BY KELSEY SIMPSON
This was it. After the last few days of preparation, learning, and practice, it was all coming together. We were so eager, and perhaps a little nervous for the outcome, but today we went on our first ride with our horses.
We spent the morning watching Glenn work with a black mare. He was demonstrating the importance of proper warm up on the ground to prepare our horses for the upcoming trail ride. The mare, Spider, was on high alert, and only got her first ride outside the round pen just last year. Glenn is the only one that has worked with her, just a little on each of his trips here for the past three years.
Glenn figured it was time to see what she remembered. Like Elvis from the day before, she started off a little uncertain but it did not take long for her to remember the training from previous years. She trusted Glenn so much that he was able to trim her feet with the lead rope on the ground, while she stood perfectly still with out problem. I know of many domestic horses that don’t stand well for the farrier. This mare was very well behaved and clearly enjoyed her “pedicure”.
After some minor maintenance, Glenn started with the fundamentals. We all watched with our glued eyes on him and the horse to gauge her reaction to his cues, which in many cases were so subtle they were undetectable to all but Spider. Again, his horsemanship development program was the key throughout this session. I don’t like to say training, because it didn’t really feel like a training session. It felt more like a dance, and the development of a harmonious partnership. When I picture a training session, I picture intense, hard work, running around with sweat pouring off the horse and a frantic expression in their eyes. That was not the case here. This was unique, as it was done with ease and had a flow that built up communication, trust and understanding.
As he continued, Glenn talked us through each step of preparing our horses on the ground and offered key advice of what to do in different situations with our own horses. It was clear that every horse and human can be improved, no matter how advanced they may be. There is always something more to learn.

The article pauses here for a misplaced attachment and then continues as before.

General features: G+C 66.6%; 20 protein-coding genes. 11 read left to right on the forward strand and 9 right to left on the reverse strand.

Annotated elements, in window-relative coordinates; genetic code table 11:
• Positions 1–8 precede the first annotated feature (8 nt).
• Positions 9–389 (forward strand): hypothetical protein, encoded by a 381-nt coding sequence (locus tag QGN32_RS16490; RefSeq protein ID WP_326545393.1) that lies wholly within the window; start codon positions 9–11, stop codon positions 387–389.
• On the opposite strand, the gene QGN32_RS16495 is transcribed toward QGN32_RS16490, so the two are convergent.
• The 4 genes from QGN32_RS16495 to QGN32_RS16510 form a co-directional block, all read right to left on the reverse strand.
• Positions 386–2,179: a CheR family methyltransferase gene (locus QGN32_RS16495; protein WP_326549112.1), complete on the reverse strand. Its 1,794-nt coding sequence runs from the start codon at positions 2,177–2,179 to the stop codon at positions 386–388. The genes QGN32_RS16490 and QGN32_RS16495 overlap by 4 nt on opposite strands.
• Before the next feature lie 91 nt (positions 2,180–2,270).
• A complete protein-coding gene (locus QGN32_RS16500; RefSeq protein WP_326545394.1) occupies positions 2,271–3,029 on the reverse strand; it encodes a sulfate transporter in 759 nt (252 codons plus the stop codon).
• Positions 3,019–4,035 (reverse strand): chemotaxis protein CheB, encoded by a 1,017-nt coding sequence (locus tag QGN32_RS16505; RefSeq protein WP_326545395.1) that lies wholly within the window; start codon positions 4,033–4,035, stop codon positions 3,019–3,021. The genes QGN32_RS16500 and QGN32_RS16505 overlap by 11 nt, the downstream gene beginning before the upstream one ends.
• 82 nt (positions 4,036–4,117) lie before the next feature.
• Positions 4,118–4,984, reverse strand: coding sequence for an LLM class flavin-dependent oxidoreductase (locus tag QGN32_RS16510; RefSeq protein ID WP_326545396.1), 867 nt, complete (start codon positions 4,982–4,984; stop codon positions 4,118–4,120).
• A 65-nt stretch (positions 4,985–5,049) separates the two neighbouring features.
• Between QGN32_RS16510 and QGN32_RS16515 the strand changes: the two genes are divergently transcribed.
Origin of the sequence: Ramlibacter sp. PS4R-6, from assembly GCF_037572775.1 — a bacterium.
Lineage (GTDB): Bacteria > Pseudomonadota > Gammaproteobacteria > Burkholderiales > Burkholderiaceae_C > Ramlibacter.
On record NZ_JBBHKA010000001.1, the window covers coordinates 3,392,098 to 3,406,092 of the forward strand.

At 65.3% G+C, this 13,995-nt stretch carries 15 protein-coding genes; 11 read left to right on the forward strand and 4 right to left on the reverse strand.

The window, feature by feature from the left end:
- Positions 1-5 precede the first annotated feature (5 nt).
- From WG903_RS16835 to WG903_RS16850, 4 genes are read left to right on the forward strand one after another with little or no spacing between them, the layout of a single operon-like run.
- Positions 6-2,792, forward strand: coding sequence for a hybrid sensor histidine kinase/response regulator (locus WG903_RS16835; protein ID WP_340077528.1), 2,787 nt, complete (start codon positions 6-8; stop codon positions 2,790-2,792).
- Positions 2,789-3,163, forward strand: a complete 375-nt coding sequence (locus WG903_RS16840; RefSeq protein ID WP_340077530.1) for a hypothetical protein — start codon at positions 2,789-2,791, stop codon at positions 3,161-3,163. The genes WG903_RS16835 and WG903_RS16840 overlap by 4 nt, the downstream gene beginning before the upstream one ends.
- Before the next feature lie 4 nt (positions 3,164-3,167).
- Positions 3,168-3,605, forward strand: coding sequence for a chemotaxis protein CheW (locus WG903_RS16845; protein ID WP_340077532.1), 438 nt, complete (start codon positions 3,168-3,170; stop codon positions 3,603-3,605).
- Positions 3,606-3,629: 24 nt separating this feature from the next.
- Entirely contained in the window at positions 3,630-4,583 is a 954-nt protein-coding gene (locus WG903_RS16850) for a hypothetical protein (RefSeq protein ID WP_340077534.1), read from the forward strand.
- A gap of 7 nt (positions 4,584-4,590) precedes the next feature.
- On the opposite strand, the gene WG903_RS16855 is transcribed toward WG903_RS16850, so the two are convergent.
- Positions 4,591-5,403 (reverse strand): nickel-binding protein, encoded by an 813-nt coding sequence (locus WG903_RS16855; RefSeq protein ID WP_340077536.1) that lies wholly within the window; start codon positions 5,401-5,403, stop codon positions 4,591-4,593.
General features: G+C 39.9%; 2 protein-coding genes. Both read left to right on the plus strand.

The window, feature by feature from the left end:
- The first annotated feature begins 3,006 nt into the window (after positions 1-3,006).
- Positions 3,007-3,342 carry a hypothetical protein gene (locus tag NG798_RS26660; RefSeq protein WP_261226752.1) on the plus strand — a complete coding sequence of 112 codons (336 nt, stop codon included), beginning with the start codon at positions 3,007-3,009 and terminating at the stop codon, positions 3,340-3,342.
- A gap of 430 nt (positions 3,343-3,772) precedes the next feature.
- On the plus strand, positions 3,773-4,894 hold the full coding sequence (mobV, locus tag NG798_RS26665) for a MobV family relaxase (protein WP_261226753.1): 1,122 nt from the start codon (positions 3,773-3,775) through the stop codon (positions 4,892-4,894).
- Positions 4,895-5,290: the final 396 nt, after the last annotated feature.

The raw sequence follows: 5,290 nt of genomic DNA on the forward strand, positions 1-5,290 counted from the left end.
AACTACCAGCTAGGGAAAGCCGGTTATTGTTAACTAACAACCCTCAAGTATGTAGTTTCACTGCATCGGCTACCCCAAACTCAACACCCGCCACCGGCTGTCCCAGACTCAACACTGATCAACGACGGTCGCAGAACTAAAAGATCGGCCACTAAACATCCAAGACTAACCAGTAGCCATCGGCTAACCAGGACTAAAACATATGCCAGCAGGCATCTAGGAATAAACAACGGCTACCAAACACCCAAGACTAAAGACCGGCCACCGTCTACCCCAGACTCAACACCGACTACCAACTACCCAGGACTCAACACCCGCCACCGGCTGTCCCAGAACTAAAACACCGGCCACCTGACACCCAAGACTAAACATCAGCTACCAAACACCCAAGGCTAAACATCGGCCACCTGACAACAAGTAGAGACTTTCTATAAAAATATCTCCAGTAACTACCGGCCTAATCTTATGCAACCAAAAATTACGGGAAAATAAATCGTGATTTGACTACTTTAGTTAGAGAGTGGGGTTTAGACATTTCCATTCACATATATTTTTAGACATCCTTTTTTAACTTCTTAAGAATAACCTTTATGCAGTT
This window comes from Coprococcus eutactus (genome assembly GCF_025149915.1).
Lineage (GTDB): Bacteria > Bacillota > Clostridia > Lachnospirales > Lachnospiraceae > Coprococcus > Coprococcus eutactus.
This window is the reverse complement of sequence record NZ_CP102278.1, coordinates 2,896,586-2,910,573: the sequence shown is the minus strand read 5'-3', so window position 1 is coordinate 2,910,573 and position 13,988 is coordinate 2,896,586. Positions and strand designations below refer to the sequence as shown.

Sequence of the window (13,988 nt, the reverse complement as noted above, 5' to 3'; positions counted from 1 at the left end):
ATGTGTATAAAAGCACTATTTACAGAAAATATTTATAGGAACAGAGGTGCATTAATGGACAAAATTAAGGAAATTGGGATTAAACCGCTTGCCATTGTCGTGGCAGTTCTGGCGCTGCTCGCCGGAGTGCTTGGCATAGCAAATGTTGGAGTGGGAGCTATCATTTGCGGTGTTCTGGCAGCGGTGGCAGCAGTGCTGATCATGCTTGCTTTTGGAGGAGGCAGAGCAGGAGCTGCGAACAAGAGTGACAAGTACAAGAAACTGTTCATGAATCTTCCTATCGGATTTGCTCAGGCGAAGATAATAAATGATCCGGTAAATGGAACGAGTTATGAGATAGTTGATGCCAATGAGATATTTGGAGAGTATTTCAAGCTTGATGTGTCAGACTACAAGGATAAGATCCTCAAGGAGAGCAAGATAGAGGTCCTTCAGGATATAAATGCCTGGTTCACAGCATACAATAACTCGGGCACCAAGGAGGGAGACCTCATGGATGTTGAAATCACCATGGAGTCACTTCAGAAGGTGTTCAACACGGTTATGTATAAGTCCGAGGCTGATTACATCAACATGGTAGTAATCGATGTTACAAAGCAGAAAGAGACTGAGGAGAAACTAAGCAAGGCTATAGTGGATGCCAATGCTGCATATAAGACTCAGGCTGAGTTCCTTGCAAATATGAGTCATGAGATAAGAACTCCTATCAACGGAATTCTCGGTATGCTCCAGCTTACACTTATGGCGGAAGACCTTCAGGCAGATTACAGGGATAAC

Eventually, Glenn had the mare accepting of the Australian whip, red flag, blue tarp, and lariat, just as he had with Elvis from the previous day. He saddled and even hopped on her, demonstrating a show of great trust and teamwork between the two.
This display of terrific horsemanship and precise instruction had us all inspired to see what we could do with our own horses. It wasn’t long before we took the horses out to see what we could accomplish with them. It was wonderful to observe everyone applying what we had garnered from the demonstration to their own horses. All were working on following a feel, drive and draw games, moving the different body parts in yields with relaxation, lateral flexion and, most importantly, building a relationship of trust with a lot of friendly games.
My own steed was a stout bay with a neck thick enough to hold up an elephant. His kinky and curly black mane was just long enough to fall onto his eyes, mimicking a “punk rocker” look, and did he ever have the attitude to go with it! The number one thing on his mind was eating, and my trying to play with him was certainly getting in the way of that. However, we did finally reach a compromise. He would give me a little appropriate response, and he could have a little grass. Who says wild horses starve? I have seen much skinnier horses on self-feed.
Eventually, it was time to saddle, and after Glenn inspected our skills with our horses from the ground, we were allowed to hop on to demonstrate them from the saddle. What had seemed fairly easy while on the ground became obviously less so once we were mounted. Glenn offered some additional training instruction and safety checks. Then, we were off for our first trail ride. This was the moment most of us had been waiting for since our plane’s wheels hit the ground. We were riding. We were riding horses that were born here in the wild, in the most beautiful places we had ever seen.
One by one, in a single file fashion, we weaved and snaked around trees, through ditches and over fallen logs following one of the many game trails. Glenn was in the lead, and he was riding Spider, the mare from this morning’s demonstration. It was hard to believe that she has only been ridden once before, and not for over a year, and she was amazing.
We skirted around the river following its bend and flow, with mountains surrounding us on all sides. My eyes were wandering around, observing the beautiful mountainside, the trees and wildlife. I was so impressed with all of the horses. They were calm, steady and sure-footed. Even the most nervous of the riders seemed relaxed and steady. The horses all knew the terrain, and if you did not get in the way, they easily went down trails that most domestic horses would have a hard time managing.